Did God make Adam from dust? The answer is obvious, isn’t it?
You might think some statements
in Scripture are just
too obvious to question their
The Lord God formed
the man of dust from the ground and
breathed into his nostrils the breath of
life, and the man became a living creature”
(Genesis 2:7). It sounds like God
made Adam from the dust, right?
Today, evangelicals who claim that every word of the Bible is inspired are intensely debating the process of Adam’s creation in Genesis 2:7. How can this be?
Clearly, an underlying agenda drives this debate. These scholars are committed to embracing evolution as the way God created the world.
They may give the impression that this is a minor issue, but it has huge implications for how we understand basic doctrines, including salvation itself.
Proper interpretation begins with
context. Genesis 2 describes a man in
a garden in Eden on Day Six of Creation
Week (see Genesis 2:8, 15), and it
begins the history of the human race.
Genesis 2:5–6 provides the setting for
verse 7. Because “
there was no man to
work the ground” (v. 5), this is the reason
the Lord God formed the man
of dust from the ground” (v. 7).
C. John “Jack” Collins, Old Testament professor at Covenant Theological Seminary, is one of the leading voices in this rethink of Adam’s creation. In Did Adam and Eve Really Exist? he is troublingly unclear on the Genesis account. He allows for the possibility that Adam was merely the head of a tribe rather than the direct ancestor of every human, and he is uncertain how Adam was formed, other than that God’s supernatural intervention is necessary in some way. Further he believes we should not apply “too firm a literalism in relating the words of Genesis 2:7 to a physical and biological account of human origins.”
Collins claims it is of secondary importance where God obtained the raw material for Adam “because either way we are saying that humans are the result of ‘special creation.’” In a previous book, Science and Faith: Friends or Foes? Collins states that he prefers the view that “dust” refers to loose soil, but it could refer to “the body of some ape or hominid.” In Four Views on the Historical Adam, he allows that this could have been a process with intermediate steps, although he implies that he does not hold that position himself: “Each of us is, ultimately, ‘formed of dust,’ even if the dust has gone through a few intermediate (genetic) steps.”
This is a real example of arguments being proposed today. Yet we all know where the proposal comes from, and it’s not Genesis.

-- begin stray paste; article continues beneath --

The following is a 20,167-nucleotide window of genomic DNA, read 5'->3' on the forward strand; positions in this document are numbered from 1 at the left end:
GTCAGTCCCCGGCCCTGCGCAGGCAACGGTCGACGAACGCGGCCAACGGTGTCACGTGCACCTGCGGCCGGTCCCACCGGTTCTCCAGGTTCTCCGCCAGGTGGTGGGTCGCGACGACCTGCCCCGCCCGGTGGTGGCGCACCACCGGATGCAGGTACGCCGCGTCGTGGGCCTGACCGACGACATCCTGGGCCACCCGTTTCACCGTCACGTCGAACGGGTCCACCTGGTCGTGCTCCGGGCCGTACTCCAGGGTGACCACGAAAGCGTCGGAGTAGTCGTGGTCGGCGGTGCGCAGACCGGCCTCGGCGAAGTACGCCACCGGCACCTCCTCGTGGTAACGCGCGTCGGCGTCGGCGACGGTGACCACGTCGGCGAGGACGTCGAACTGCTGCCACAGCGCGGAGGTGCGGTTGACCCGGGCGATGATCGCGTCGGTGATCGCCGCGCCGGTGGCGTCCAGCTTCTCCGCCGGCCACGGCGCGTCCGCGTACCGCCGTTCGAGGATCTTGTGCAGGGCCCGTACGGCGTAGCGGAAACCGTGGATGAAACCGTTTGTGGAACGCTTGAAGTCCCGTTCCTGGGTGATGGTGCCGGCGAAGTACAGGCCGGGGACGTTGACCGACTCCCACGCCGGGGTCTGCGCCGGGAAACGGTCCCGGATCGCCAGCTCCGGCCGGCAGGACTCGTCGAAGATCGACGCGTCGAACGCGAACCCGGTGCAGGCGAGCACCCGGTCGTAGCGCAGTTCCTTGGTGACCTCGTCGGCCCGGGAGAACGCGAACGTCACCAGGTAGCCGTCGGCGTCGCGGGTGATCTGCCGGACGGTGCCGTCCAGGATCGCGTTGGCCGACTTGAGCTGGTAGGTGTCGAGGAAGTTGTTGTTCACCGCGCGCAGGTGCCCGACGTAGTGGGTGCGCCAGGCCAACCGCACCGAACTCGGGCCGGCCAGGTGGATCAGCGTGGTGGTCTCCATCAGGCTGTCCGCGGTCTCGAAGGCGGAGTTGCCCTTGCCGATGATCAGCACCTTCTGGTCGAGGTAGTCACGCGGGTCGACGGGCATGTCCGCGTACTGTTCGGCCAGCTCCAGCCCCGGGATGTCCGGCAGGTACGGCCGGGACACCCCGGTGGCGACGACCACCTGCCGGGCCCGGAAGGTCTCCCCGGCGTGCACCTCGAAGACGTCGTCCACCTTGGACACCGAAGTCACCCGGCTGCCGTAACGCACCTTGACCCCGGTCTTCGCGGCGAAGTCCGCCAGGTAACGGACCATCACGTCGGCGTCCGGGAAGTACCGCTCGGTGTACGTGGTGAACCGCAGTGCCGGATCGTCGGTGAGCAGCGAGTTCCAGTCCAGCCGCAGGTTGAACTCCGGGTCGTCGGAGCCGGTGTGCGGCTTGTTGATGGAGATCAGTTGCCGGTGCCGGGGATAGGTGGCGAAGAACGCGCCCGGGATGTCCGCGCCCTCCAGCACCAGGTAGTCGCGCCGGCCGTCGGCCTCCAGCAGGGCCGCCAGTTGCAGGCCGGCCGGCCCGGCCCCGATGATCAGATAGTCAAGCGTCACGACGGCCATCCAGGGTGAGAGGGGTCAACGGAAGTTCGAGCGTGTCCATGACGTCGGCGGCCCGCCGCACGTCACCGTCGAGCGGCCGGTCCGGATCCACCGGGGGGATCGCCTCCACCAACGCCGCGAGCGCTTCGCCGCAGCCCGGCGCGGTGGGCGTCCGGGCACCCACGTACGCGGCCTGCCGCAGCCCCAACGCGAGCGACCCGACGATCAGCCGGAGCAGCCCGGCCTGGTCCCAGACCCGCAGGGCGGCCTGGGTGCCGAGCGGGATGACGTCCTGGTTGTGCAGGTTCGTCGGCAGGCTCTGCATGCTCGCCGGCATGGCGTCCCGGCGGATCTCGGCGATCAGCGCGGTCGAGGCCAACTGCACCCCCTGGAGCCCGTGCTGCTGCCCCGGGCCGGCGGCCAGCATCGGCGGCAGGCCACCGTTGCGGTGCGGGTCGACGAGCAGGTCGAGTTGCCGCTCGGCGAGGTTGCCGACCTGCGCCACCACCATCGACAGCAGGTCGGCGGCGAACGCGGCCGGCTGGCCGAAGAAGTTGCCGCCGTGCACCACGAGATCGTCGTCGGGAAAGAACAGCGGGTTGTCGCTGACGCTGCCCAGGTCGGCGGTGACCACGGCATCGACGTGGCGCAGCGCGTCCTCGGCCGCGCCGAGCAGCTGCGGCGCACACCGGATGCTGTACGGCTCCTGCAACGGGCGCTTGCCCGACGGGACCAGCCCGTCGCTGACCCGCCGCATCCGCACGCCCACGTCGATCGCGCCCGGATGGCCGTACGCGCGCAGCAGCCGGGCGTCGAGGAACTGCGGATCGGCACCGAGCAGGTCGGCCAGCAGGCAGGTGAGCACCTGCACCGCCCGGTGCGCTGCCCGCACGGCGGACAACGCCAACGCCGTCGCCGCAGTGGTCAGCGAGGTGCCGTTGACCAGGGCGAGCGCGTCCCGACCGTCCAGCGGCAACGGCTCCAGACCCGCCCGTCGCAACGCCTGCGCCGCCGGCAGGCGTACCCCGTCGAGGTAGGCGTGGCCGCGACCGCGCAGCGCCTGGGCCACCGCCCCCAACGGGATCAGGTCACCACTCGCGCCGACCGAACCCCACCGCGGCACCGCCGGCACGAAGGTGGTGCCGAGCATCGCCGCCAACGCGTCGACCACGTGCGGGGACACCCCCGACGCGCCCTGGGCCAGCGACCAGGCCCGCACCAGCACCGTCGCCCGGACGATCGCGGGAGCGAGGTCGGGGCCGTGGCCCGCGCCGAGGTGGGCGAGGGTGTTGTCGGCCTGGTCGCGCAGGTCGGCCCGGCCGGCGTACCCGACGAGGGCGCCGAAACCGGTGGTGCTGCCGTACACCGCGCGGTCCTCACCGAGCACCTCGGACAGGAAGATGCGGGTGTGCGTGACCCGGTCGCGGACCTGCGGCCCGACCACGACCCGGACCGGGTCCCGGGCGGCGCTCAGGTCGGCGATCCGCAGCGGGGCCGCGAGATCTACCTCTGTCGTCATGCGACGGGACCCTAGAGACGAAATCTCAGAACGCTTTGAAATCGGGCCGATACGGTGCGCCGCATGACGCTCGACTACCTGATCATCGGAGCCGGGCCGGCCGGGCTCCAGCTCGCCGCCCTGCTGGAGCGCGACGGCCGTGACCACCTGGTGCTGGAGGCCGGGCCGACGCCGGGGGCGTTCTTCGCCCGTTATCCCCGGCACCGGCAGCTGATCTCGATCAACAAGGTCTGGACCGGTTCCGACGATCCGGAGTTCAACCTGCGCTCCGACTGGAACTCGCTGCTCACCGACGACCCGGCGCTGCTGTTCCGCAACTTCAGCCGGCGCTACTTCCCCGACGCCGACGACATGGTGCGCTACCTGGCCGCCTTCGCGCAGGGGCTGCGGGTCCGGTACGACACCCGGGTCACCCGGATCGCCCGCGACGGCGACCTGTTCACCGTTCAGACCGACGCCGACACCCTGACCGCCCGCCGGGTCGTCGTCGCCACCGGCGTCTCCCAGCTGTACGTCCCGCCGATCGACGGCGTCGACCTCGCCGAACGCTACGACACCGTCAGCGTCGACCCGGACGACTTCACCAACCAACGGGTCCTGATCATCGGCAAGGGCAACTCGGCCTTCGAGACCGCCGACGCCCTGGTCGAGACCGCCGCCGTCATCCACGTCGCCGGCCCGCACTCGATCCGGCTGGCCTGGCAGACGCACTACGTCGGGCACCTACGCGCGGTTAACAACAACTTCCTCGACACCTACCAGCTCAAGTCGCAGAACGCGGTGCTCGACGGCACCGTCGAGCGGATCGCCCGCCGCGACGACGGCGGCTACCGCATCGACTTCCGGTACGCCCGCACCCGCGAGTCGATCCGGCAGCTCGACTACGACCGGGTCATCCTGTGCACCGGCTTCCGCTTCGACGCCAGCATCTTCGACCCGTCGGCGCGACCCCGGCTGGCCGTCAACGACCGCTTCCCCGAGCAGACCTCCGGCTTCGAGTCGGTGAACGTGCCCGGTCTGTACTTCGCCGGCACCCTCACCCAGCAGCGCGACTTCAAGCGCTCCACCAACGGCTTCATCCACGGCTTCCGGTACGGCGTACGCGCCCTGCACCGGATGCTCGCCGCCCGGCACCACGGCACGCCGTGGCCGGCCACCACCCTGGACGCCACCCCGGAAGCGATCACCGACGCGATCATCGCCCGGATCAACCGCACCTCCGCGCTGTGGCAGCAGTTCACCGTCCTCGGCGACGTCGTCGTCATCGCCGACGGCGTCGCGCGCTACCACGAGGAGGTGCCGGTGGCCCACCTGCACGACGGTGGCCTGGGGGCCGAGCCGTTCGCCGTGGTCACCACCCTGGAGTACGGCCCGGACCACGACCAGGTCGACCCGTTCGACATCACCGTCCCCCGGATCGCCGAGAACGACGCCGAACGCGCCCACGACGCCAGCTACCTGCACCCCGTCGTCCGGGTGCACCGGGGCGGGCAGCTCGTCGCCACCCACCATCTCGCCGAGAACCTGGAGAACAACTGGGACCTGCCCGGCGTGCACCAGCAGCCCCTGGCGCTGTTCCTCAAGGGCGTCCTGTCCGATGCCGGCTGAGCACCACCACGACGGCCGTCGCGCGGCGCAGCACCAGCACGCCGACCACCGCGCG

Adam is a “special creation.” If there were hominids prior to him, in what sense was Adam the first man?
Even before we look more closely at the passage, we need to recognize the implications of these proposals. If other hominids lived prior to Adam, then what did God do that was special? Collins fails to explain how this is a “special creation” or in what sense Adam was the first man, whose rebellion required the death of the last Adam, Christ, to redeem us (1 Corinthians 15:22, 45).
Careful exegesis of Genesis 2:7 does not allow an intermediate process. Consider the meaning of three key words.
The Hebrew verb for “formed” (yatsar) often describes the creative activity of a potter (Jeremiah 18:1–4; Isaiah 45:9). In Isaiah 44:9–20, a satire against idols, the craftsman who makes idols “forms” his material with a hammer. Yatsar is also used in Jeremiah 33:2, which says God made, “formed,” and established the world, just as Genesis 1 teaches.
Adam was made from the dust of the ground, showing that God formed his body supernaturally without intermediate processes. The clincher is that Adam would return to dust (Genesis 3:19). He wouldn’t become an ape or an earlier intermediate! No, Adam would die. And when we die, we return to dust, too (Job 34:15; Psalm 90:3, 104:29; Ecclesiastes 3:20, 12:7; 1 Corinthians 15:47). Death is not a biological necessity but the wage for sin that Adam committed (Romans 6:23).
The place where God formed Adam was “the ground,” which tells us the source of the dust. Then God breathed into him the breath of life and the lifeless body became a “living creature.” The whole Old Testament adopts this view of human beings: we consist of both the material (dust) and immaterial (breath of life). Not until God breathed into Adam did the first human become alive.
Other details clearly rule out any evolutionary processes: (1) the man is alone (Genesis 2:5, 18), and (2) God breathes into his nostrils the “breath of life.”
The debate over Adam’s supernatural creation is ultimately a debate over whether we trust what the Scriptures clearly teach. Its meaning and implications are clear. If we cannot be certain of such a central teaching at the beginning of Scripture, then how can we be certain about the rest that Scripture teaches?